What Are Colorado’s Auto Insurance Requirements?

Liability insurance is required for Colorado drivers. The minimum required is:

  • $25,000 for bodily injury or death to any one person in an accident
  • $50,000 for bodily injury or death to all persons in any one accident
  • $15,000 for property damage in any one accident

Remember, these are minimums. Policy owners can purchase additional coverage, which is
not a bad idea if they can afford it. The minimum coverage may not be enough for catastrophic injuries or deaths.

One form of insurance that Colorado laws don’t require, but should be considered by d underinsured motorist coverage. By law, insurers must offer this type of coverage to drivers, but drivers aren’t required to accept it. This coverage helps pay for damages if another driver causes an accident that leaves another driver injured, but the negligent driver either doesn’t have any insurance or doesn’t have enough insurance to cover the costs or is a hit-and-run driver who is never found.

Colorado used to be a no-fault state where drivers would first turn to their insurance policies for damages, even if another driver was at fault. But that has changed, and now the at-fault party is the responsible one. The victim can sue the other driver for damages if the other driver doesn’t have insurance (or enough insurance), but it’s likely that the driver may not have the financial means to pay the damages. That leaves the victim potentially footing their own bills for an accident they didn’t cause.

What Happens in a Car Accident Involving Uninsured Motorists in Colorado?

Unfortunately, it’s not all that rare for a driver to find themselves in a car accident with an uninsured driver, even though insurance is required by law. When the insured driver is injured, they may wonder how they can file claims against an uninsured person who caused their accident.

There are multiple approaches depending on the circumstances around the accident and what insurance the victim has. One thing to keep in mind is that even the victim’s own insurance company isn’t necessarily willing to pay for things they should, which is only one reason the victim should work with an experienced car accident injury attorney who knows the laws and may help the victim recover the damages they deserve.

Several steps might need to happen before the victim can receive compensation.

The accident should be investigated. This is important in terms of determining who is at fault. Even if the at-fault driver is uninsured and doesn’t have the financial means to pay claims, their fault can still factor into what comes next.

Depending on the investigation results, an attorney can advise which route to take next. It could be filing claims with the other driver if they have any level of insurance at all.

Filing claims with the victim’s insurer. Suppose the other driver was completely uninsured and didn’t have the financial means to pay damages. In that case, the victim may need to file with their own insurer, which can be complicated and could benefit from professional legal assistance.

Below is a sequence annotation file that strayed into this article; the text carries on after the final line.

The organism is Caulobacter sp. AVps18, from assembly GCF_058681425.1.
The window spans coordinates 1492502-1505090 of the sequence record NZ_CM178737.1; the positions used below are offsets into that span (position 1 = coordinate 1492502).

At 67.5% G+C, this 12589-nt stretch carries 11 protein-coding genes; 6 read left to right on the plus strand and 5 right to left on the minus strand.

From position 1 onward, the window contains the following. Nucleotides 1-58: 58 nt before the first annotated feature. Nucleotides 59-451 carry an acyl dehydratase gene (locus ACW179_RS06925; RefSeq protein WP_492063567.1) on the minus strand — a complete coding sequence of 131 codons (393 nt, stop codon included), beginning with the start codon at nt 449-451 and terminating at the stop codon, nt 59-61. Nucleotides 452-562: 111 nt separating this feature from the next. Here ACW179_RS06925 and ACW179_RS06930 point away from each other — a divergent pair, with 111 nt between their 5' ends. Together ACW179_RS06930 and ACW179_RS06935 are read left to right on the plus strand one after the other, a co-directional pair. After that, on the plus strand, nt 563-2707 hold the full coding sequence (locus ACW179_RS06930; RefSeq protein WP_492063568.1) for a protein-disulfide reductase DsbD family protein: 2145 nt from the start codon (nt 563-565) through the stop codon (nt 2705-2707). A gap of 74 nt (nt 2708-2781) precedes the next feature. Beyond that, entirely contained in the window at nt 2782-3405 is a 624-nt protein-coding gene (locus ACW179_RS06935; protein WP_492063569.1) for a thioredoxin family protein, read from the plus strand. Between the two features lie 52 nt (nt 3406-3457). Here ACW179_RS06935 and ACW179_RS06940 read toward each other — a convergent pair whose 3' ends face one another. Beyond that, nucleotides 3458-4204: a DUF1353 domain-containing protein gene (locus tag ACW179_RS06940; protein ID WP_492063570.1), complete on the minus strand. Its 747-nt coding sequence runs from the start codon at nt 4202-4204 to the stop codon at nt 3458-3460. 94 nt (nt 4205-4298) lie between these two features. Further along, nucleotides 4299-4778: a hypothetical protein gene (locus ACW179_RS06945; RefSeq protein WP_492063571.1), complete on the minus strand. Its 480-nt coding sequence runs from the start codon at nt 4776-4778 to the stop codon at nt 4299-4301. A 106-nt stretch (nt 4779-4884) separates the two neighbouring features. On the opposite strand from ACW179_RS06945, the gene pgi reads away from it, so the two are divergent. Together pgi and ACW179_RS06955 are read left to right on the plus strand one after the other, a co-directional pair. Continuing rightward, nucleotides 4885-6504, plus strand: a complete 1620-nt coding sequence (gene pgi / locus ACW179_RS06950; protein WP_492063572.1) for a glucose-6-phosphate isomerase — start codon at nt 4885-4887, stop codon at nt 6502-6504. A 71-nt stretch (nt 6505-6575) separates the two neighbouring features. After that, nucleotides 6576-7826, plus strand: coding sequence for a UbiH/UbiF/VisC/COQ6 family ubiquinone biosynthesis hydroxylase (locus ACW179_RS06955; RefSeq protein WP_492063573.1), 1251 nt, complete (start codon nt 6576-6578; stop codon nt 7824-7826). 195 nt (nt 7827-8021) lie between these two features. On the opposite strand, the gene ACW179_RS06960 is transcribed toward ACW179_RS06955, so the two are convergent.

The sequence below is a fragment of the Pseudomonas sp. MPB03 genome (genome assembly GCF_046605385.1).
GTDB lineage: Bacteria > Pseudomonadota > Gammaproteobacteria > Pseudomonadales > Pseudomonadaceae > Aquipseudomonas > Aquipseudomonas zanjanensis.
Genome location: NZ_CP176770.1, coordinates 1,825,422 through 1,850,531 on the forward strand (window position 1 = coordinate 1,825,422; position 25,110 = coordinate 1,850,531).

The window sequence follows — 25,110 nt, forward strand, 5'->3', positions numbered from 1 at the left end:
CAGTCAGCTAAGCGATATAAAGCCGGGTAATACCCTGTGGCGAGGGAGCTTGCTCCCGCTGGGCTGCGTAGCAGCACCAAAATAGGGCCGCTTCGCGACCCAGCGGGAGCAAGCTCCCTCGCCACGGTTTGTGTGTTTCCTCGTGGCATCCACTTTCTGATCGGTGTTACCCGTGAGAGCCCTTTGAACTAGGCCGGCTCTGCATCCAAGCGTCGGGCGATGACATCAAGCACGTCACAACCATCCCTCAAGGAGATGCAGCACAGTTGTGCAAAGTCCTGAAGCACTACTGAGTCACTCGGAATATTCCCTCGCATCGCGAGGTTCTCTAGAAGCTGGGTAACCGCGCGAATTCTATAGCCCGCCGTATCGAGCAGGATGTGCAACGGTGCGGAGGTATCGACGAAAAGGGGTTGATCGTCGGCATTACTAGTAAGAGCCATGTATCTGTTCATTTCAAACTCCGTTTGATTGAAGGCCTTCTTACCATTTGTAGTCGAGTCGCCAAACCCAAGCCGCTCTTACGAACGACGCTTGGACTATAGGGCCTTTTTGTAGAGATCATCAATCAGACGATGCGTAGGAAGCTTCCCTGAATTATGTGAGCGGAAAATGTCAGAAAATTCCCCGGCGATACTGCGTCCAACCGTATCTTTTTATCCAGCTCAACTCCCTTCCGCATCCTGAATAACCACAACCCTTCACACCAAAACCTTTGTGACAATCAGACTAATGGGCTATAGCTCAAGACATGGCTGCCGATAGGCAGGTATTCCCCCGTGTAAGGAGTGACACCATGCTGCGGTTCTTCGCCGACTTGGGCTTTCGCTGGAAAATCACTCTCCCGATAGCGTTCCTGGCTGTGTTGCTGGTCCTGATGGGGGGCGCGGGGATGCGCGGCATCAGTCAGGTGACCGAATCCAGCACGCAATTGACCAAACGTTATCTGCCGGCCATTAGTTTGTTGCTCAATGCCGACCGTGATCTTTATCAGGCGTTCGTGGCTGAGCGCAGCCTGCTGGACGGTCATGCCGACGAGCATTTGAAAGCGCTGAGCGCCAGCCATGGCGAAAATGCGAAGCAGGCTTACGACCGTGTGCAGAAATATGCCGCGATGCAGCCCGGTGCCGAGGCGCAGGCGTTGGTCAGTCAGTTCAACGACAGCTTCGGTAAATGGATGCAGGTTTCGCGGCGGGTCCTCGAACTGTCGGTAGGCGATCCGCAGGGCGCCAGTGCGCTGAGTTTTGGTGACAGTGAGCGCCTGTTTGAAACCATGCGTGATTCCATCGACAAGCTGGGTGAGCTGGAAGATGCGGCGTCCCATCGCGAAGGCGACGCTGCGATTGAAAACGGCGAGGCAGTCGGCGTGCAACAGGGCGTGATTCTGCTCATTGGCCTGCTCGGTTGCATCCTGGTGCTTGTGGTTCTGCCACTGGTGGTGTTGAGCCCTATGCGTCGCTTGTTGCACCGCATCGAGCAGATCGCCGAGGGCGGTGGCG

Lawsuits. Going to court (either for the under/uninsured driver or the victim’s insurance company) may be required when all else fails. This definitely should be done with the advice of a lawyer.

What Role Does Colorado’s Comparative Negligence Laws Play in Accidents with Under- or Uninsured Motorists?

Across the U.S., states use one of three types of comparative negligence to determine the level of financial damages a victim of a car accident may receive. They’re based on determining how much fault each party has in the accident. It’s common for more than one person to be at fault. These are the three types.

  • Pure comparative negligence. This says that even if the victim is 99% at fault for the accident, they can still receive 1% of any damages awarde
  • Contributory negligence. This is basically the opposite of pure comparative negligence in that if the victim is even 1% at fault, they’ll receive no damages.
  • Modified comparative negligence. This says that if the victim is either 50% or 51% at fault, depending on the state, they can’t receive damages. Colorado follows the 50% modified

comparative negligence model. If the victim is found at least 50% at fault, they can’t receive damages, even if the other driver is underinsured and has some minimum coverage. It’s also why the other party will be eager to prove the victim is mostly at fault.

What Should I Do if I Was Injured in an Accident with an Uninsured or Underinsured Motorist?

Colorado law requires everyone involved in an accident to call the police and remain at the scene until police arrive to file an accident report. Exceptions to this include if someone involved in the accident needs immediate medical attention or if there’s no cell service and someone needs to go somewhere to reach law enforcement.

Once the police report is filed, you should visit a doctor immediately, even if you think your injuries are minor. Not all severe injuries present significant symptoms right away and can worsen if left untreated.

Then call Genco Injury Attorneys at 303-500-1376 for a free case evaluation. Uninsured and underinsured motorist cases are complex and can benefit from a professional consultation. Our team of experienced, knowledgeable car accident attorneys can go through your case and provide advice as to what might be the best approach to recover any financial damages possible.